How Dogs Recognize Human Emotions
Researchers at the University of Lincoln in the U.K. say that dogs actually rely on multiple sensory information to recognize human emotions--an ability that so far has been identified only in humans and primates.
Previous research has suggested that a dog's ability to differentiate between human emotions was "associate behavior" -- it linked certain emotional states to facial expressions or other cues it has learned. But these findings challenge that belief.
For the study, published in the journal Biology Letters, the team showed 17 domestic dogs pictures of both humans and other dogs displaying positive (happy or playful) or negative (angry or aggressive) emotional expressions. Alongside the picture presentation, the researchers also played positive or negative audio clips (voices or barks) from unfamiliar human and canine subjects.
The scientists determined that when the dogs were shown a picture that matched the emotional state of an audio clip -- for example, if an angry voice matched an angry facial expression -- they spent much longer looking at it. This was the case when they were exposed to both human and canine pictures and audio clips.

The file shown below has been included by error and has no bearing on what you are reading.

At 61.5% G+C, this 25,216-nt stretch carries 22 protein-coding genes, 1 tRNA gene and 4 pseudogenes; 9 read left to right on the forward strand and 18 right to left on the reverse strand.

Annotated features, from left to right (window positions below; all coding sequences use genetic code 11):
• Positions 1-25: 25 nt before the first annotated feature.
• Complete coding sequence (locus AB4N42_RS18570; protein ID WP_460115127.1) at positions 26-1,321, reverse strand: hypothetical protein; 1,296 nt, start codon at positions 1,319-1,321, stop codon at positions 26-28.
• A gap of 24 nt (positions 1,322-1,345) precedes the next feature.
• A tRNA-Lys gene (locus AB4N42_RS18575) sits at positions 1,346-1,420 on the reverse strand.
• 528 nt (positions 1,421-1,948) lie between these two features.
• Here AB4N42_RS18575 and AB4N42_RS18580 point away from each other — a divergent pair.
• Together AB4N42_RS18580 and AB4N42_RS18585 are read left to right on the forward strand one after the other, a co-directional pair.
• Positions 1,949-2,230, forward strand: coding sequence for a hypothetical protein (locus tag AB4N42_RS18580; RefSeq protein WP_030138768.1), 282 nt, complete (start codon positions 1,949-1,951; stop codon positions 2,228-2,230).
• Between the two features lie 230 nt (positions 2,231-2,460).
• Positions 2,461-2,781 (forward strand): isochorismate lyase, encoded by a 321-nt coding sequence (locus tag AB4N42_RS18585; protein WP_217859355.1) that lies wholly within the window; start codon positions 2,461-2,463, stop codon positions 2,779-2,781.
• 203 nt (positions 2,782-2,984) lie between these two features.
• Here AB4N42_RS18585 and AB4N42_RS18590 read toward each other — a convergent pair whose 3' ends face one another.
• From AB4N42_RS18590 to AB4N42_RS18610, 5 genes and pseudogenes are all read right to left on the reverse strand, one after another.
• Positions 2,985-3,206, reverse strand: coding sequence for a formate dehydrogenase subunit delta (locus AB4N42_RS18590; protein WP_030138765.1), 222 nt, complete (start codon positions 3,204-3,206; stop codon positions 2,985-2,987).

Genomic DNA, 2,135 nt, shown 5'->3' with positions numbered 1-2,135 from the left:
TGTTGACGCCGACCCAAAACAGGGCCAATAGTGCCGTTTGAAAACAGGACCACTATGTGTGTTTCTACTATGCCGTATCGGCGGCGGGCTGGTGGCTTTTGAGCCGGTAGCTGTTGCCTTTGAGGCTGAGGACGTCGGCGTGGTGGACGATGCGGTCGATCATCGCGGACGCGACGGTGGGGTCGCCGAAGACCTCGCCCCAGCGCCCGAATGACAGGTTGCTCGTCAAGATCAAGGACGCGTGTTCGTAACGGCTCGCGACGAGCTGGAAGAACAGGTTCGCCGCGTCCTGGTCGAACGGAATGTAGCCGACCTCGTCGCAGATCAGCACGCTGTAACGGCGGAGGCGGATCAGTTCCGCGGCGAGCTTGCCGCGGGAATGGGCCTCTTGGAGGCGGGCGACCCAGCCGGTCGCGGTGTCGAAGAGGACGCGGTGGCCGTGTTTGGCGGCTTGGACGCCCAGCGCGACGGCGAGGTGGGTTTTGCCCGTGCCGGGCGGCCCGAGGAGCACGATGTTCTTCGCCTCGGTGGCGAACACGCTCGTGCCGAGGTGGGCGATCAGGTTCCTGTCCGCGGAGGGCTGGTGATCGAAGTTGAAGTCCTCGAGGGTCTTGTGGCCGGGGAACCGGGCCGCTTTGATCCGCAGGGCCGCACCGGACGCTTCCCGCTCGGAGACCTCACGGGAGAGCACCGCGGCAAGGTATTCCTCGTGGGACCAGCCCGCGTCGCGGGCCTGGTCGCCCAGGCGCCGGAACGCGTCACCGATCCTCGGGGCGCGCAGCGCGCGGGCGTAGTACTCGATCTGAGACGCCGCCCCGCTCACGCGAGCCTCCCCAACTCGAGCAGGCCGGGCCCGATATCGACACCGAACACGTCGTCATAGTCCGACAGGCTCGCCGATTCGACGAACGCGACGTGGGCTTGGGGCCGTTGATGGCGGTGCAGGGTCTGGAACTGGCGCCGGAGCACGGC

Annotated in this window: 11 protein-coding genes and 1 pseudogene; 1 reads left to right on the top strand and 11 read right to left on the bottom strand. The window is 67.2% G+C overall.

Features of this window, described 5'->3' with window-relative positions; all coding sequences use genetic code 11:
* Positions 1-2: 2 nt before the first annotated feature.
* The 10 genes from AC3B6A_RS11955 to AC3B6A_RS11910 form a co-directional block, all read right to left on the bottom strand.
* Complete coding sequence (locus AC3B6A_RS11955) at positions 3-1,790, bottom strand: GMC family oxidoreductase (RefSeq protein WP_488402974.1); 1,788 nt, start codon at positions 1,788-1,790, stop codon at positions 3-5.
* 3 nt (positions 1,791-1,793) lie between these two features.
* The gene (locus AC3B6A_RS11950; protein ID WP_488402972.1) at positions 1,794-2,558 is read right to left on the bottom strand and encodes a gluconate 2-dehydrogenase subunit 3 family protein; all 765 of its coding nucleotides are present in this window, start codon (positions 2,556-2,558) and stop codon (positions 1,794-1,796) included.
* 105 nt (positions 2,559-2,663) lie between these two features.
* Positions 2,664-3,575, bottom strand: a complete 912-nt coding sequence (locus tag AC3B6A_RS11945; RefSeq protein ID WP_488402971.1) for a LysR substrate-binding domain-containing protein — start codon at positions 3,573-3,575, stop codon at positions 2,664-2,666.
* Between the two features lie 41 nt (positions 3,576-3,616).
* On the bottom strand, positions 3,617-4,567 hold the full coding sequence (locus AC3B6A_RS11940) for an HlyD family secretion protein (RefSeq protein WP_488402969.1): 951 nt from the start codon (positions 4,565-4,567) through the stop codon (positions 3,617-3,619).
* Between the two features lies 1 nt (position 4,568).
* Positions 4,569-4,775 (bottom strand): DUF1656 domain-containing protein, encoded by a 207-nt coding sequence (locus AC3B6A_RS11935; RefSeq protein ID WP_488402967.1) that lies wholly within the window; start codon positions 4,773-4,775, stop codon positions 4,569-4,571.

That, the study authors concluded, suggests that dogs have the ability to integrate two different sources of sensory information to read the emotions of humans or other dogs--an ability they said requires a capability to categorize different emotional states.
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